FIG. 14 is a cross-sectional view illustrating an LCD apparatus in accordance with another exemplary embodiment of the present invention. In this embodiment, a brightness enhancement layer 180 is disposed under a lower transparent plate 105 corresponding to a reflection region. The LCD apparatus of FIG. 14 is the same as in FIG. 8 except for the location of the brightness enhancement layer 180. Thus, the same reference numerals will be used to refer to the same or like parts as those described in FIG. 8 and any further explanation will be omitted.

The LCD apparatus includes an array substrate 100, a color filter substrate 200, a liquid crystal layer 300 disposed intermediate the array substrate 100 and the color filter substrate 200, a lower film assembly 410 and an upper film assembly 420. The lower film assembly 410 and the upper film assembly 420 define outboard layers of the LCD apparatus as illustrated.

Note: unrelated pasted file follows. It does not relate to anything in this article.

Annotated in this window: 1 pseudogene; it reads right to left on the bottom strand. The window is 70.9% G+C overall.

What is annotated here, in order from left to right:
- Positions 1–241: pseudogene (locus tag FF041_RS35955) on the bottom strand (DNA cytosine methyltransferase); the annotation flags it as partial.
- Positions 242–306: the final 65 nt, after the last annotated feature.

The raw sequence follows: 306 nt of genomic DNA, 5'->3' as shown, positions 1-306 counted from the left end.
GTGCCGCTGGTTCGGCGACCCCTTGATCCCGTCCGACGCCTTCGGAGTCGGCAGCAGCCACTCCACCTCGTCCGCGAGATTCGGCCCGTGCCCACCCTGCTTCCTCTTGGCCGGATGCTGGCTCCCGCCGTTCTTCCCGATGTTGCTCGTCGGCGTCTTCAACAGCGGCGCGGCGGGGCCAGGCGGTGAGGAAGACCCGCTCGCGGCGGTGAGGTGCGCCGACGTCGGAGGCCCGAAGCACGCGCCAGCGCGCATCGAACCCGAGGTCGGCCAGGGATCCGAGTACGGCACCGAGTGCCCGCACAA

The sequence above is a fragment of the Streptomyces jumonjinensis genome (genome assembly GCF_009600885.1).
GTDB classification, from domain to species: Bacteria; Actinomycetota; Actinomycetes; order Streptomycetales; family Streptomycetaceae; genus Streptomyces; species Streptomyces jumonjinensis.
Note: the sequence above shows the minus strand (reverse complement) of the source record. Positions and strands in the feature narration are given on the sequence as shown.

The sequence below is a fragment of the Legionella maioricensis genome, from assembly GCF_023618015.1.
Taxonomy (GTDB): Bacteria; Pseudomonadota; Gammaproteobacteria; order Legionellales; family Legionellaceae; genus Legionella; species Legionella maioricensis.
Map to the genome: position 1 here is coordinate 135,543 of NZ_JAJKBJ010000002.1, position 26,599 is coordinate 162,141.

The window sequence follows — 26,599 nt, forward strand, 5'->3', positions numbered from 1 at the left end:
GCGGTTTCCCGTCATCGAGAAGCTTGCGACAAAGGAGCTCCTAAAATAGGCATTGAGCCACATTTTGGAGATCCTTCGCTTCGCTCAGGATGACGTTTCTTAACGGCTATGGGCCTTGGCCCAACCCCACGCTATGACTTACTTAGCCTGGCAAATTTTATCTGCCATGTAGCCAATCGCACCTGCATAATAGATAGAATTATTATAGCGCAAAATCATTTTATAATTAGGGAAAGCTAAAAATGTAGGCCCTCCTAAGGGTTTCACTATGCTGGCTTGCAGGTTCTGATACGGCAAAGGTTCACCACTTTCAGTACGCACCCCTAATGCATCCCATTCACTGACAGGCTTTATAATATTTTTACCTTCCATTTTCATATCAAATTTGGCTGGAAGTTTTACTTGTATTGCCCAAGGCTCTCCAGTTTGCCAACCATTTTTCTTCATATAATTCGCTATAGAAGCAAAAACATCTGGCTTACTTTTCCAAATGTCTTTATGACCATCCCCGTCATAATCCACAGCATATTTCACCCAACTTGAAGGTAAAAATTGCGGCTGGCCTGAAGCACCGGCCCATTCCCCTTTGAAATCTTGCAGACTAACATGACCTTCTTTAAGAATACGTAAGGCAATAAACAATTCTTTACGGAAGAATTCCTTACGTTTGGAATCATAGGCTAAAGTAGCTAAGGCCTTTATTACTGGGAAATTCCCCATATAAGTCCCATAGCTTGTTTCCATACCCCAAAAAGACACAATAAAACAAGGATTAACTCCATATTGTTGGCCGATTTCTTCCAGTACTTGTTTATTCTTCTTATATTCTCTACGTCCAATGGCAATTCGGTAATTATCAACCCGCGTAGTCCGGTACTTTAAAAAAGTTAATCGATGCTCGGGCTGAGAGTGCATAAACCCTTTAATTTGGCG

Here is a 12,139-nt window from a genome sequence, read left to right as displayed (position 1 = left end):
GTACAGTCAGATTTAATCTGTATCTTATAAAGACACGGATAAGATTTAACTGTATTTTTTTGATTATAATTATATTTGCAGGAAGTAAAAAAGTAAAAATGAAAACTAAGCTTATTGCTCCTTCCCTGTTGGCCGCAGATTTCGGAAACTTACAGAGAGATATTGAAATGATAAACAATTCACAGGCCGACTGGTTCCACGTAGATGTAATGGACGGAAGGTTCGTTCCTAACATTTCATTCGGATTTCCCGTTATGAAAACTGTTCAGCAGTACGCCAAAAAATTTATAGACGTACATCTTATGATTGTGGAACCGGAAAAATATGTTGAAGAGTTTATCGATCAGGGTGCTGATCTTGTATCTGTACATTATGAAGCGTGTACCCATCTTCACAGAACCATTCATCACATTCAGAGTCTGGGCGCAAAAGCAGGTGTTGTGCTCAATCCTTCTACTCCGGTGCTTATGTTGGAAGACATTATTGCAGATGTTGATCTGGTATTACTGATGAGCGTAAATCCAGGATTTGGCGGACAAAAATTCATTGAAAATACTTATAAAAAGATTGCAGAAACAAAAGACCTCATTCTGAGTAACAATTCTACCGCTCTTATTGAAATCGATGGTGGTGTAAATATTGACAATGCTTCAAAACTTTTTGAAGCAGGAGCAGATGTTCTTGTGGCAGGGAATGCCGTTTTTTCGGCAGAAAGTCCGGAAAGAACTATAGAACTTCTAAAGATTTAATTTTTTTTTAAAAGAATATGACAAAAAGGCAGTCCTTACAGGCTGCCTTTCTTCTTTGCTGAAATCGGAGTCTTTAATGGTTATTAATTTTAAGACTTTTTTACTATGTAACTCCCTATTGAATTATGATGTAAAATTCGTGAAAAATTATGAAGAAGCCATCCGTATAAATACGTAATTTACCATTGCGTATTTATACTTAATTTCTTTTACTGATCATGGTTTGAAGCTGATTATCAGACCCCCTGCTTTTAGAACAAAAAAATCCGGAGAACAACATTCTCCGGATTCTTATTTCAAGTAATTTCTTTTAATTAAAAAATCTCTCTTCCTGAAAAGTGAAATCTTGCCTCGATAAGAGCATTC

The brightness enhancement layer 180 is disposed under the array substrate 100 and disposed intermediate the lower transparent plate 105 and the lower film assembly 410, as illustrated. In this exemplary embodiment, the brightness enhancement layer 180 is integrally formed under the array substrate 100. Alternatively, the brightness enhancement layer 180 may be integrally formed on the lower film assembly 410. The brightness enhancement layer 180 is defined having an uneven thickness. The uneven thickness may include convex and concave portions formed on the brightness enhancement layer 180. In the embodiment illustrated in FIG. 14, convex and concave portions define a surface of the brightness enhancement layer 180 facing the lower film assembly 410 along a length thereof. Therefore, when a light that has passed through the brightness enhancement layer 180 is reflected from a reflection layer 170 and passes through the brightness enhancement layer 180 toward a backside of the LCD apparatus, the light passes through various light paths corresponding to the uneven brightness enhancement layer 180 having various optical characteristics Δnd.